This is a follow up to my first Rural Landscapes post in January. Having this afternoon completed a 3hr drive up from the far south west of England, the simplicity of the journey and the striking landscape of the area never fails to fuel my desire to move back down there. The striking, rugged landscapes of Somerset, Devon and Cornwall is always instantly recognisable and has become synonymous with a lot of British-based period dramas and horror films.
The south west of England is most famous for the three moors – Exmoor (Somerset and Devon), Dartmoor (Devon) and Bodmin Moor (Cornwall). They are all pretty similar in terrain and flora. The picture above is of Bodmin Moor, in a valley as you come over a hill, approaching the town of Bodmin but it could be any of the three. Below is a shot I took on Dartmoor some years ago when I first moved to Exeter.
I love this type of landscape. In spring it is electric, bright and buzzing with insects. In summer you are dazzled by colours and smells and you can really get a sense of isolation and you don’t need to get too far away from the main roads either. Early Autumn is ablaze with autumn colours which is enhanced by the abundant heather (which makes a lovely honey!) late Autumn can feel imposing and close, leaves have gone, there is often a heavy mist – perfect for the Halloween atmosphere. Winter can be treacherous for traffic and barren to look at but it is not without its own intense beauty. The rain moves in sheets (sideways) and when it snows, it is spectacular.
Heather is a typical feature of heath and moorland and though it is seen all over the country, it always reminds me of my favourite part of the country so I come to associate heather particularly with Exmoor and Dartmoor. Exmoor is the only one of the three moors to run right up to the coast and the views from the High Moor across the Bristol Channel can be pretty spectacular at any time of the year. Many times I went up Porlock Hill (the eastern gateway to Exmoor) to sit and write overlooking Bossington Beach and feeling that sea air from one side and the scent of wild heather from the other side.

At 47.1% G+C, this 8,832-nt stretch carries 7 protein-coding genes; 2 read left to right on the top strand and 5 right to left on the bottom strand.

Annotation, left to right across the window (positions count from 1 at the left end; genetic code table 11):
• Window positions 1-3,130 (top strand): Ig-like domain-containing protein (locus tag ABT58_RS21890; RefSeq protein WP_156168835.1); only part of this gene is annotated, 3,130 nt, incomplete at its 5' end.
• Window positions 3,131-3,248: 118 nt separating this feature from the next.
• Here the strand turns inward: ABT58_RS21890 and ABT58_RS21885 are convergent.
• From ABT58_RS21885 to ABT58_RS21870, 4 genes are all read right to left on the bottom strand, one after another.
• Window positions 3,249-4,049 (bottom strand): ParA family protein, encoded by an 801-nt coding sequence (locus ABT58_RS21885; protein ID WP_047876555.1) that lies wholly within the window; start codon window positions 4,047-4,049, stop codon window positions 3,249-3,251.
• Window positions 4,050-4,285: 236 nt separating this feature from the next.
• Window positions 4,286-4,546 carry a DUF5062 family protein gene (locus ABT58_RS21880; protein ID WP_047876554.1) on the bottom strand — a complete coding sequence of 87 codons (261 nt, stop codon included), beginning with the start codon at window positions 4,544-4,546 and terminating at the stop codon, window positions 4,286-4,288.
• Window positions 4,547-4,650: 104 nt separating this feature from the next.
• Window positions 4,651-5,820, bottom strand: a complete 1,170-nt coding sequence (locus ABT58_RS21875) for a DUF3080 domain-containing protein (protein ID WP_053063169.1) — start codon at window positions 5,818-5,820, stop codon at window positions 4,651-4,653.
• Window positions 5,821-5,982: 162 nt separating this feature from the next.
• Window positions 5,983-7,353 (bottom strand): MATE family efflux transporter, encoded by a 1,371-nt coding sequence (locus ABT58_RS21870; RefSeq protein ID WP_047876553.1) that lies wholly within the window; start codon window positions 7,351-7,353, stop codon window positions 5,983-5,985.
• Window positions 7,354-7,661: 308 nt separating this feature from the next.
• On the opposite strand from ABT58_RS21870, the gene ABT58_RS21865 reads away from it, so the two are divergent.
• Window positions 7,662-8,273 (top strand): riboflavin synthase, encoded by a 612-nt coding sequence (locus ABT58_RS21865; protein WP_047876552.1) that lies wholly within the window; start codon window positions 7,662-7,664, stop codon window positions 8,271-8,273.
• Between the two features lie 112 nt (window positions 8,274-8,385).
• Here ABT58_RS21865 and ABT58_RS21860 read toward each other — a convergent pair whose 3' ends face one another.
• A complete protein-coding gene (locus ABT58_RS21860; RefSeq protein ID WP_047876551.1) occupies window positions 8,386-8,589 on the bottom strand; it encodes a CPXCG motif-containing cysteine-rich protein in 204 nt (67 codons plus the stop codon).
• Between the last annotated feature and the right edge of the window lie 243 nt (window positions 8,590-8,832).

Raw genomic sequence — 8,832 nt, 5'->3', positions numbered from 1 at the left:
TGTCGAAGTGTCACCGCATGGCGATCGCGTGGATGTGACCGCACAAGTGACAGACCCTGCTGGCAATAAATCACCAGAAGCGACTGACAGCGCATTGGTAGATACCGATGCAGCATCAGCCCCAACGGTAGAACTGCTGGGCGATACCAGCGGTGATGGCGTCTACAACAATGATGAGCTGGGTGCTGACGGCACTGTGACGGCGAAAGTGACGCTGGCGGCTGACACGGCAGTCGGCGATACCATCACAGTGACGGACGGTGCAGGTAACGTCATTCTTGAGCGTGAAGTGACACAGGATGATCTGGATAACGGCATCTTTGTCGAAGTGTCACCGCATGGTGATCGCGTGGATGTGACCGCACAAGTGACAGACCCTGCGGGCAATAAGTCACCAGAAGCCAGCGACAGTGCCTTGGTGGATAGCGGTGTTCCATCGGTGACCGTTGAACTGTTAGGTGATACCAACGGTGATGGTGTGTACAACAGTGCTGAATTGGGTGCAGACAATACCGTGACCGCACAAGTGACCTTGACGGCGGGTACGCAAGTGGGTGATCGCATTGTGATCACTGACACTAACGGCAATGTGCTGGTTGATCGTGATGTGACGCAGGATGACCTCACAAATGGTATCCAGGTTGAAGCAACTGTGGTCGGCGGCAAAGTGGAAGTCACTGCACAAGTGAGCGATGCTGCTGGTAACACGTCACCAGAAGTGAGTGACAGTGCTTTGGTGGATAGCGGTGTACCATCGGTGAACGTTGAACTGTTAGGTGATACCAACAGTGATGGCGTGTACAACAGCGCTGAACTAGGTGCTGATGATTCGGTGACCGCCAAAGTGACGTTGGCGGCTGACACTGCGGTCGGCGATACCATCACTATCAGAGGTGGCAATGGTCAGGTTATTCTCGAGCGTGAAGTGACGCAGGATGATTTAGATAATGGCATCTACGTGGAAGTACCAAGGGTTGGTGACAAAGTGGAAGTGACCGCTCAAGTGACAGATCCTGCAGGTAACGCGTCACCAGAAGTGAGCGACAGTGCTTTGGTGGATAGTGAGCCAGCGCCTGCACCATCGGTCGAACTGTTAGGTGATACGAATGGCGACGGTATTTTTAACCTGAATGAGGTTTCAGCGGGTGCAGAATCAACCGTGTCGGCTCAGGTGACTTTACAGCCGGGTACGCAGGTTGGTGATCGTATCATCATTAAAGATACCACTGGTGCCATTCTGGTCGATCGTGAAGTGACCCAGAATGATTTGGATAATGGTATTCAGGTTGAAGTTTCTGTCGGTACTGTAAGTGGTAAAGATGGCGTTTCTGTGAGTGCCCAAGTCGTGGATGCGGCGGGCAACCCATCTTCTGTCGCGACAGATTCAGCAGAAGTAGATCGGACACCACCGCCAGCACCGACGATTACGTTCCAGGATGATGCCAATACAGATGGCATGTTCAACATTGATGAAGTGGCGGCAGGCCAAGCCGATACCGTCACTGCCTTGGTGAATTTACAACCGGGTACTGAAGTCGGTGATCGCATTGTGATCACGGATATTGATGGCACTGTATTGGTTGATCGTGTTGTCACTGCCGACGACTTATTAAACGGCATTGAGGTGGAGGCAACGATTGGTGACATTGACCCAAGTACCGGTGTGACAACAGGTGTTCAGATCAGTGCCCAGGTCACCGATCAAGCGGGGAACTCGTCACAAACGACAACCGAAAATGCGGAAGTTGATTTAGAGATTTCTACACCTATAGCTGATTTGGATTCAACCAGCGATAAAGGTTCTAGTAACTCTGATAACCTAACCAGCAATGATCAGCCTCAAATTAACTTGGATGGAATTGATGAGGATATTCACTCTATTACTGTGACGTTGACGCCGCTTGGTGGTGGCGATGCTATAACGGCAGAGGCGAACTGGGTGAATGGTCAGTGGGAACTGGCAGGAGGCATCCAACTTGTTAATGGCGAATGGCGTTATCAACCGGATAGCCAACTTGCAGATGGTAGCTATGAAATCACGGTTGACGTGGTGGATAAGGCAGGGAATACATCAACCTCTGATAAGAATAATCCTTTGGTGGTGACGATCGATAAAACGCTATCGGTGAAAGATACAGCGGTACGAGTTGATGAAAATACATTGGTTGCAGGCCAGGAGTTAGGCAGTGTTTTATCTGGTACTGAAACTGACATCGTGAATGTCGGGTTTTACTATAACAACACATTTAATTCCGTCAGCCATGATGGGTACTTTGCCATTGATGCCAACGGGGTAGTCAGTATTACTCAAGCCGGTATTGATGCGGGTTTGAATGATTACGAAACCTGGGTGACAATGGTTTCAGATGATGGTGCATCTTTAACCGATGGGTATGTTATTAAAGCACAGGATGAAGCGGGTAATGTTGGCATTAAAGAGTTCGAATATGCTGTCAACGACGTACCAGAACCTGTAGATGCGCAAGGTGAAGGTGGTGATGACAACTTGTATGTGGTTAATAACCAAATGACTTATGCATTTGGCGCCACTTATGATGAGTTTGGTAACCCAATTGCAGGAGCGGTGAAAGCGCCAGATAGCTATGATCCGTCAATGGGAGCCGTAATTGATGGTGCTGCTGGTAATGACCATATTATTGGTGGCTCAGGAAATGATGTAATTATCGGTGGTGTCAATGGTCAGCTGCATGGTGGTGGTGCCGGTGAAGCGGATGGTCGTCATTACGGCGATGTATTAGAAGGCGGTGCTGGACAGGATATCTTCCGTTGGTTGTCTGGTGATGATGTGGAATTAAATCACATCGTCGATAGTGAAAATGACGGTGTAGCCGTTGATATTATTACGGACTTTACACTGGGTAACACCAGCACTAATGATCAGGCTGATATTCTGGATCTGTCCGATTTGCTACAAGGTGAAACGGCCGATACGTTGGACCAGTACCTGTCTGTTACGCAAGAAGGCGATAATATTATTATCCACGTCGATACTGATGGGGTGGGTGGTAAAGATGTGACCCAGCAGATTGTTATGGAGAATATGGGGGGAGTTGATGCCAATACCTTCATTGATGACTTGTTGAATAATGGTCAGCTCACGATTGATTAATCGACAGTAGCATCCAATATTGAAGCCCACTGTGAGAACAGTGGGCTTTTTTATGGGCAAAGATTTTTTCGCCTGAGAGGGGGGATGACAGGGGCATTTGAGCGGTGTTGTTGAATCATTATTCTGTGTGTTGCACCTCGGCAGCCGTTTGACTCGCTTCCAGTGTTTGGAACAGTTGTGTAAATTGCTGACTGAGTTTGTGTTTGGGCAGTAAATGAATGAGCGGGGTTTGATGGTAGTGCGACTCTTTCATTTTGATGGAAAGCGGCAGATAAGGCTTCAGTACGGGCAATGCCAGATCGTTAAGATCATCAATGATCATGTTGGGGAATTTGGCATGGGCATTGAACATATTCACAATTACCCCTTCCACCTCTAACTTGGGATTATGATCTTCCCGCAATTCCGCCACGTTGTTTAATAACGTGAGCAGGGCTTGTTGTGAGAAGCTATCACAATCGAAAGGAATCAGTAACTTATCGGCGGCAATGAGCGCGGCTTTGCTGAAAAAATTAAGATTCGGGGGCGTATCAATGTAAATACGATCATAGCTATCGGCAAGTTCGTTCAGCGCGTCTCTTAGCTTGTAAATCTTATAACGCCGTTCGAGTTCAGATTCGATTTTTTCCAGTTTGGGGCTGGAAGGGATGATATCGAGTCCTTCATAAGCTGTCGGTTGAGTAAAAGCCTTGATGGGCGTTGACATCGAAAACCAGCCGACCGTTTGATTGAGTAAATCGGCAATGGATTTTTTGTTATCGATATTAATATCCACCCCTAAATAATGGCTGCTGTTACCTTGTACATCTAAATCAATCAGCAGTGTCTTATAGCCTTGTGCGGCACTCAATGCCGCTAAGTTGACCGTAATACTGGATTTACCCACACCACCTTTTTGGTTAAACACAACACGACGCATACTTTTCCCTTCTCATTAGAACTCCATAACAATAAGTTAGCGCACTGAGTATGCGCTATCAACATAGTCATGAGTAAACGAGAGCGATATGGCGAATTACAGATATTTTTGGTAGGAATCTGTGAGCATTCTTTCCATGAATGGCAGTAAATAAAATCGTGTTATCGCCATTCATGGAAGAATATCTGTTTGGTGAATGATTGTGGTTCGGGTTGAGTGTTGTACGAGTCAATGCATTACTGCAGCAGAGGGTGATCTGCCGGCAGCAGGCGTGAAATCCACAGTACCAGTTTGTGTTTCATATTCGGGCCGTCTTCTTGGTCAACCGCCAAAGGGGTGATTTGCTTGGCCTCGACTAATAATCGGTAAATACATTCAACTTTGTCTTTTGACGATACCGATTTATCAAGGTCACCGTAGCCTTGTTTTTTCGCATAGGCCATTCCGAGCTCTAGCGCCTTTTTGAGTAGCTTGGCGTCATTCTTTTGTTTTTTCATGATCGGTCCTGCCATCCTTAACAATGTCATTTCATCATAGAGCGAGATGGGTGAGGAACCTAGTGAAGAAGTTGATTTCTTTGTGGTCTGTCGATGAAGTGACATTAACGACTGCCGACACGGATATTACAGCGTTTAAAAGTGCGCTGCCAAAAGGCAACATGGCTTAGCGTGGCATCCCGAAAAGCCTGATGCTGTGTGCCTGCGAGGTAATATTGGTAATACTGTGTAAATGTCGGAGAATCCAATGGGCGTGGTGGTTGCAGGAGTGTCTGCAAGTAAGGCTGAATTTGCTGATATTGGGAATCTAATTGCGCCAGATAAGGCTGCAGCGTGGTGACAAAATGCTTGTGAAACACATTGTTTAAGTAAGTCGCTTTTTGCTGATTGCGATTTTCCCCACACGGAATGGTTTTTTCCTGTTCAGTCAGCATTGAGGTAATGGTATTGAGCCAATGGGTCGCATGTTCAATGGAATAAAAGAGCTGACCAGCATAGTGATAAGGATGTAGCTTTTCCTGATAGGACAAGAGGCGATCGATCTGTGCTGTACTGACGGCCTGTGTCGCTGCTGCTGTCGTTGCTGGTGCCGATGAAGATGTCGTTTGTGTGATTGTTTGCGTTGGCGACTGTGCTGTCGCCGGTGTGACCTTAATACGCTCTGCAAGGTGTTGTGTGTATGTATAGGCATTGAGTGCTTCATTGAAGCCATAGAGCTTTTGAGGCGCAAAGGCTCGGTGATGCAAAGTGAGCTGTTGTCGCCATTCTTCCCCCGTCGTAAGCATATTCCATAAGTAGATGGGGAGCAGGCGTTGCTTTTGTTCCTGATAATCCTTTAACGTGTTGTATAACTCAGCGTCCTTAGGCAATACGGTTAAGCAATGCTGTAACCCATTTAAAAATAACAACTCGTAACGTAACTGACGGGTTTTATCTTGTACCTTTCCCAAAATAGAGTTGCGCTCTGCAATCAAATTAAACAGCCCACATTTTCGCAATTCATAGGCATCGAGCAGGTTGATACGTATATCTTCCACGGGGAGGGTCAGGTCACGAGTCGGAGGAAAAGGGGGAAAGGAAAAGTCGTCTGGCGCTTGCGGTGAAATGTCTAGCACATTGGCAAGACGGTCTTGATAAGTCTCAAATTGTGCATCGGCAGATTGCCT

The coastline of Somerset, Devon and Cornwall is also much admired and recognisable, often used as a “typical” British coastline. The horror film The Dark was set in Wales and features (aside from Maria Bello and Sean Bean) a number of Welsh actors… but it was filmed in Devon and, I think, particularly around The Valley of Rocks – another place I find inspiring and just a few miles west of Porlock.
These landscapes always put me in mind of big epic period pieces too. It is the Exmoor landscape that is the setting for Lorna Doone and now, there is an area near to the photograph above that has been renamed “Doone Valley” in honour of the celebrated “novel of Exmoor”. When you visit it is not difficult to see why. The high-rise heather covered hills, trees, lazy rivers and quaint period houses are inspiring in themselves but the fact that the valley is accessible by single track roads and sees very little traffic makes it easy to get away from busy trunk road linking Porlock to Lynmouth with the tourist towns of Ilfracombe farther west and Minehead to the east.
I dream of having a small cottage on one of the moors – a writer’s retreat where I can get away from everything and let the landscape inspire me. I think, as writers we need that sometimes.
So, what places inspire you? Which landscapes are you drawn to and what landscapes make you want to grab a pen and notepad?